THE methods are slow, traditional and very, very smoky but they have secured a Scots food firm a prestigious Golden Fork.
Staff at Inverawe Smokehouse are celebrating after their smoked trout was hailed at the Great Taste Awards, the food industry’s Oscars.
It was the only product from north of the Border to be placed in the top 50 ingredients of 2017, while the Argyll smokehouse took home the award for Scottish Producer of the Year.
Managing director Patrick Campbell-Preston said: “My father first started smoking our trout using traditional methods in 1982. It remains our signature product.”
The Taynuilt business was launched with just one smokebox after Patrick’s dad, trout farm owner Robert, realised smoking his fish would be a good investment.
Today, it’s one of the biggest mail order smokehouses in Scotland, with a global customer base stretching from Peru to Singapore.
Patrick believes its success is down to the time-honoured method of “slow-cooking” smoking.
While the average mass producer smokes a fish for six hours, Inverawe Smokehouse likes to take things a little more slowly.
Patrick said: “It’s a fair bet we smoke our fish for longer than anywhere else in the world.
“We use whole logs of windblown Scottish oak, rather than chips or sawdust in our old-style brick smokehouses.
“Using logs gives a gentle, creamy smoke but it takes time for that to penetrate the fish so we can smoke them for up to 72 hours.
“It’s totally reliant on the trained smoker to know when it’s ready.
“No fish comes out at the same time.”
This method is what gives the trout its rich, deep, full-bodied flavour.
To ensure the finest fare, the company uses sustainable trout farmed along the west coast of Scotland.
While most of us automatically reach for smoked salmon in the supermarket, Patrick argues trout deserves equal recognition.
He added: “Trout is a very understated fish that I’ve found really catches the attention of the chefs.
“When I put our smoked salmon and trout on the same plate, 60% will go back to the trout because they are blown away by the taste.
“Many people associate trout with bigger portions and mainly these are from land-locked trout but sea-grown trout has a completely different depth and most amazing flavour.”
Other Scottish ingredients to receive a three-star rating at the Great Taste Awards include Tayberry & Sage Vinegar by The Little Herb Farm in St Andrews and Green Pepper Venison Salami from Great Glen Charcuterie in Roy Bridge, Inverness-shire.
Here, The Sunday Post speaks to some of Scotland’s leading chefs to discover the essential ingredient in their kitchen cupboard.
Nick Nairn: Kailyard, Dunblane and Nick’s Pizza Bar, Aberdeen
One thing I always have in the store cupboard is Italian San Marzano tinned tomatoes.
I use a brand called Mutti. They were once a very “cheffy” ingredient but you can get them in the supermarkets now.
They are fantastic, and far-removed from the acidic watery rubbish you get in supermarket value tins.
I discovered these about 20 years ago and haven’t bought cheap tinned tomatoes since. You get a sweet, ripe, intense flavour. It’s my ultimate store cupboard standby.
Jak O’Donnell: The Sisters Restaurants, Glasgow
A store cupboard staple for me is the Egyptian spice mix dukkah.
I came across it earlier this year when I was skiing in Switzerland of all places. We had it with bread and oil.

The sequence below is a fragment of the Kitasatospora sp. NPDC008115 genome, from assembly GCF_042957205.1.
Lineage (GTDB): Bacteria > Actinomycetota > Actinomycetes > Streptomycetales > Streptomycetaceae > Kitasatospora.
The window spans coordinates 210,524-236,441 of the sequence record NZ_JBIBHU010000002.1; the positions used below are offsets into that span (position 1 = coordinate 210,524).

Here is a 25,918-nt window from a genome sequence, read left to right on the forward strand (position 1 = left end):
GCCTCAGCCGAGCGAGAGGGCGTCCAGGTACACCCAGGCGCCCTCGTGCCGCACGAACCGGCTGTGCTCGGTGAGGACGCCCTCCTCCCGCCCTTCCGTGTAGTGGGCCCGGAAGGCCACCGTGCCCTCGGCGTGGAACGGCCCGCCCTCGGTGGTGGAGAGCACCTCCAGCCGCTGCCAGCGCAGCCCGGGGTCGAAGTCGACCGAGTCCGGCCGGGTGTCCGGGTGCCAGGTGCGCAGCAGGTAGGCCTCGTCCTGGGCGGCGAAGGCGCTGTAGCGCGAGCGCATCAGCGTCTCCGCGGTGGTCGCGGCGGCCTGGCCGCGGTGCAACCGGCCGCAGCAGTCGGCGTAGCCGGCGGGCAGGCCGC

Being a chef, there I was up a mountain Googling this amazing ingredient. You can buy it in some supermarkets but homemade is best and it keeps for a good few months.
It adds a great depth of warm spice flavour but isn’t overpowering. I love using it to transform a Scotch lamb rump from a midweek tea to an exotic dish, or even to brighten up roast beetroots.
Tony Singh: Tony Singh at the Apex Grassmarket, Edinburgh
Chillis are always in my store cupboard.
Dried, fresh or ground, they are so versatile.
Some might worry about making a dish too spicy but the trick is to start off small – you can always add more.
Serrano Pepper Chilli is a favourite. It packs a punch without blowing your mouth off.
My mum always used them, so it’s something I’ve grown up with and has been a steadfast ingredient in my house for more than 40 years.
Neil Forbes: Cafe St Honore, Edinburgh
My favourite essential is cold-pressed rapeseed oil for its versatility and taste.
It’s a real go-to.
I like to have it on hand to either fry at a high temperature or to use as a dressing.
It is wonderful used in a dressing for a salad of tomatoes and Crowdie, a traditional Scottish cheese.
There are several brands produced in Scotland, such as my favourite, Summer Harvest, made in Perthshire.
Carina Contini: Contini, Edinburgh
I could never be without good extra virgin Tuscan olive oil.
I love the oil made by my brother. It’s from our olive groves in I Ciacca, a small hamlet halfway between Rome and Naples where my family has lived for 500 years.
Olive oil is the foundation of any dish – I can’t cook without it.
Authentic Tuscan olive oil is expensive but the difference is like drinking a cheap blended whisky compared to a beautiful single malt.
Coming into winter, I’d use it in pumpkin soup with a drizzle of olive oil on the top.
Mark Greenaway: Restaurant Mark Greenaway, Edinburgh
When it comes to cheese I love Lanark Blue, although it’s a bit controversial.
I love a couple of cubes swirled into macaroni cheese right at the end to give the dish a real punch.
It’s also great in an omelette or Spanish frittata.
You get red onions, chorizo, potatoes, then fry them off, add egg, bake through in the oven then just before you serve, sprinkle the cheese on top.
After a long shift in the kitchen it’s a great, easy dish. Not every cheese is for everyone though, so try before you buy!
There’s not a cheese counter in the world, whether at a supermarket or cheesemonger, that won’t give you a wee sample. Just pick one that you enjoy, even if it’s a bit smelly.